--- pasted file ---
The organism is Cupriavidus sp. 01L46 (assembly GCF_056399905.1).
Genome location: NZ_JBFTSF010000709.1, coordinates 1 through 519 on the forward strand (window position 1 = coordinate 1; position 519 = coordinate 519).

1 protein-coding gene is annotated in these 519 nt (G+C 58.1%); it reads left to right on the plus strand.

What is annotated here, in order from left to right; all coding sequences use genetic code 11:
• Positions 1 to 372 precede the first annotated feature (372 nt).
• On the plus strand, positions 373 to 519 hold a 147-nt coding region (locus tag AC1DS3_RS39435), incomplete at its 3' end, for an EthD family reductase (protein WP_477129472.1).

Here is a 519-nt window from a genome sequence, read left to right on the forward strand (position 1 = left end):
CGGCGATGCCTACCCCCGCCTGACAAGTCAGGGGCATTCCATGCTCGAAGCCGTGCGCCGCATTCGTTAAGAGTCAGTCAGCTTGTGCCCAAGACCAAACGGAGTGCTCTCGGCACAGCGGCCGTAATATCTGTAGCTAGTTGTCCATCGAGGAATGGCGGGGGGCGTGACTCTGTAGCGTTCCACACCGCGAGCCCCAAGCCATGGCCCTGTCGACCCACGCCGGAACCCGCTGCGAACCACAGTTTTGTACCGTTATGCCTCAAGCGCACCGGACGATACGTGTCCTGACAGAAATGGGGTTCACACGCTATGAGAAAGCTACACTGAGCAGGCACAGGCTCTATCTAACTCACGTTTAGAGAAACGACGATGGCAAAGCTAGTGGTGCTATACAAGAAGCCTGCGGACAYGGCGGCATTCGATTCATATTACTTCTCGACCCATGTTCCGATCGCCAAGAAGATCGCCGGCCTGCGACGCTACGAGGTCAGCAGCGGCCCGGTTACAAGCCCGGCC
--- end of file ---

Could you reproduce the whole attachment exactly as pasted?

The organism is Cupriavidus sp. 01L46 (assembly GCF_056399905.1).
Genome location: NZ_JBFTSF010000709.1, coordinates 1 through 519 on the forward strand (window position 1 = coordinate 1; position 519 = coordinate 519).

1 protein-coding gene is annotated in these 519 nt (G+C 58.1%); it reads left to right on the plus strand.

What is annotated here, in order from left to right; all coding sequences use genetic code 11:
• Positions 1 to 372 precede the first annotated feature (372 nt).
• On the plus strand, positions 373 to 519 hold a 147-nt coding region (locus tag AC1DS3_RS39435), incomplete at its 3' end, for an EthD family reductase (protein WP_477129472.1).

Here is a 519-nt window from a genome sequence, read left to right on the forward strand (position 1 = left end):
CGGCGATGCCTACCCCCGCCTGACAAGTCAGGGGCATTCCATGCTCGAAGCCGTGCGCCGCATTCGTTAAGAGTCAGTCAGCTTGTGCCCAAGACCAAACGGAGTGCTCTCGGCACAGCGGCCGTAATATCTGTAGCTAGTTGTCCATCGAGGAATGGCGGGGGGCGTGACTCTGTAGCGTTCCACACCGCGAGCCCCAAGCCATGGCCCTGTCGACCCACGCCGGAACCCGCTGCGAACCACAGTTTTGTACCGTTATGCCTCAAGCGCACCGGACGATACGTGTCCTGACAGAAATGGGGTTCACACGCTATGAGAAAGCTACACTGAGCAGGCACAGGCTCTATCTAACTCACGTTTAGAGAAACGACGATGGCAAAGCTAGTGGTGCTATACAAGAAGCCTGCGGACAYGGCGGCATTCGATTCATATTACTTCTCGACCCATGTTCCGATCGCCAAGAAGATCGCCGGCCTGCGACGCTACGAGGTCAGCAGCGGCCCGGTTACAAGCCCGGCC